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I still think about a woman I met on the PATH last summer. She was thirty-five but said she felt old. She had five kids of her own ranging from five to twenty-three, and her boss at work was twenty-two. She was genuinely impressed with how smart young people were nowadays, but she also worried about where she stood professionally. She felt like everyone joining the workforce had gone to college already. The best she thought she could do was get a certain certificate and just strap into a decent job.
I couldn’t believe she thought she was old. First of all, she was only a few years older than me. But I told her, they only want a twenty-two-year-old as a manager because they can pay them less. She liked that. Looking back now, I see that both people are set up by this system: in ten years, entry work will look completely different again for that twenty-two-year-old manager.
I was reminded of that conversation while reading Neil Painter’s book Old in Art School. Painter writes about her experience going back to undergrad and grad school in her sixties. Though she is a professor already with a PhD in history, Painter finds herself on the other side of the classroom once again, questioning about issues of access (she can afford to pay for school out of pocket) and age (students between ages 22 and 35 who she was in classes with said they felt old). This book combines personal experience and historical stories with the evolution of her artwork. She includes pictures alongside her explanations of them and their process. Old in Art School combines different genres of literature—picture book, memoir, historical text, reference list—to create a complex narrative about being an artist between the art world and academia.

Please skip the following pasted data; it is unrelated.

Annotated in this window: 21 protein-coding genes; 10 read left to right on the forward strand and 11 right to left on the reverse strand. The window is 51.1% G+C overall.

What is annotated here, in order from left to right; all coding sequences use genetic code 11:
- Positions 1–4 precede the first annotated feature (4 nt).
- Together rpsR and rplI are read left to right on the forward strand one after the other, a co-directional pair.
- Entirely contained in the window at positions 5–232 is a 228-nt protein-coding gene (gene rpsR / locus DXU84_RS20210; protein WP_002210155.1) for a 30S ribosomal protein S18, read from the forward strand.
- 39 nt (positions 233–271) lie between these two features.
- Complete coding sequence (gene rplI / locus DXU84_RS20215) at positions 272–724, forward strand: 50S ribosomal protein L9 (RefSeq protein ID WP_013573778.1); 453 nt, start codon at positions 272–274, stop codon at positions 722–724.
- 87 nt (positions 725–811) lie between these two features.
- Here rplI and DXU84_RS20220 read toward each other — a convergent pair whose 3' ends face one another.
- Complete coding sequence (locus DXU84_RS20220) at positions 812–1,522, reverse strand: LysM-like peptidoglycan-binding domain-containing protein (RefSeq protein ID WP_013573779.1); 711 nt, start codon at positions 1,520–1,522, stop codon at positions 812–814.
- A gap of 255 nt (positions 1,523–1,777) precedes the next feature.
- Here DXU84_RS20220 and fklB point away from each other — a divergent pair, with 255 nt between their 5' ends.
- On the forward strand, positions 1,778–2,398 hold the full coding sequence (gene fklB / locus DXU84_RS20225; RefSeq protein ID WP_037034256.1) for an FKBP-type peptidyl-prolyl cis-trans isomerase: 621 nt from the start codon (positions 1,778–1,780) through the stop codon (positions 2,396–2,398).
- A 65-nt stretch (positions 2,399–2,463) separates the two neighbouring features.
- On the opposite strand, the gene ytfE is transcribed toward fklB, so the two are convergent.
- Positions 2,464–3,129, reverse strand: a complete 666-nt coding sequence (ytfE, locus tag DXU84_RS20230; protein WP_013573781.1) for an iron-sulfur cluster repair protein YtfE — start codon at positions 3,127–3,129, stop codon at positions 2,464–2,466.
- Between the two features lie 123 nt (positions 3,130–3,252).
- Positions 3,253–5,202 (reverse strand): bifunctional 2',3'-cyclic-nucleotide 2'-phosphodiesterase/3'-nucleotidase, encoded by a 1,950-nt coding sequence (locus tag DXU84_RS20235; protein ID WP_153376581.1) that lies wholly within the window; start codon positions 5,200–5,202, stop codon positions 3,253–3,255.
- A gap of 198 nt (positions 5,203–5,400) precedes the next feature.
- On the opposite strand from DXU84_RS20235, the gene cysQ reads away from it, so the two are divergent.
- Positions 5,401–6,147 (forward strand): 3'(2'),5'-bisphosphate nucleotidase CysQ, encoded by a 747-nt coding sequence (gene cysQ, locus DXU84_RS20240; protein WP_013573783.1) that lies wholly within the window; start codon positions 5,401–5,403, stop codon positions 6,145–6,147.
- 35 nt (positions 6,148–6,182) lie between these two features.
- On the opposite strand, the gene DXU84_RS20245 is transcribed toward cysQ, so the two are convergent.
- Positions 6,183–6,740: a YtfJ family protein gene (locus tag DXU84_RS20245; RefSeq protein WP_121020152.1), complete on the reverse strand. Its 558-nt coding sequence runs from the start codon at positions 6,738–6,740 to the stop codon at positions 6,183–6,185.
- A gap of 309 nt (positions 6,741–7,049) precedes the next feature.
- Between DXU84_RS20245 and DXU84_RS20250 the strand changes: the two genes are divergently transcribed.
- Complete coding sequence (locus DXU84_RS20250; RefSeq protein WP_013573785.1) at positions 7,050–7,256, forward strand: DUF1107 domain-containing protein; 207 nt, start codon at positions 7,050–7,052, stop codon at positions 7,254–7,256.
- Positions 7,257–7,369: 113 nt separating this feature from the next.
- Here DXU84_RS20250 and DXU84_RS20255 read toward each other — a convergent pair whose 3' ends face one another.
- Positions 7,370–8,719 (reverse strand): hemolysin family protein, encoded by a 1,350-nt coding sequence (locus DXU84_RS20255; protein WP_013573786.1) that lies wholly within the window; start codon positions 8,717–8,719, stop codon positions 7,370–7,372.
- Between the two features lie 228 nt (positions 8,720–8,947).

Painter’s book is attentive to geographical location. A chapter entitled “Getting There” details her experiences in North Newark and on NJ Transit. She calls the section of Mount Prospect Avenue she lives on, “a commercial street… with a pharmacy, restaurants, a health center, a couple of liquor stores, and shops where you can send money to Latin America and have documents notarized” (34). At one point, she tries to discern if a record player on the street was drunk or not. She also listens attentively to the language being used by young adults on the light rail. Painter’s reading of that space is uncanny.
Learning to talk about art, however, turns out to be like learning a completely new dialect. During undergrad she sees that word “appropriate” being spoken of positively for the first time. In the humanities, it’s used in discourse about how imbalances of political power affect cultural theft. In art school, she found that it references how people took images and items from other artists without question. Painter said during her signing at the Newark Library this last summer that she learned, “historians cite, artists take stuff.”
Another important learning moment from the book involves a name she’s never heard out loud. She runs into this problem during critiques of student artwork (written as “crit” in the book). The style of “you-should-look-at” criticism stands out to her as most helpful because it gives you a personalized artist to research whose work is relevant to your own. But when someone recommended a certain artist to her, she realizes that she’s never said the name out loud—she’s only read it. That situation exemplifies a layer of intellectual barriers, even for those who are well read.
Painter finds that she isn’t totally free artistically until she’s out of school again. She gains skills in art school, both in terms of talking about art and the process of making different kinds of art, but it’s only outside of the watchful eye of academic life that she comfortably inserts text and Black American history into her paintings, like she really wants to. The Newark Arts community gave her opportunities, like a residency at Index Art Center on Washington Street, which help make her comfortable with her own art.
I don’t think I’ve ever read another book that was just about the process of going to college. Old in Art School is appropriately readable in its approach to this topic. Painter’s re-entrance into the school system as an older student helps expose parts of the mystery that make higher education seem so prestigious. Who goes and stays in academia often depends on who understands the intricacies of the culture.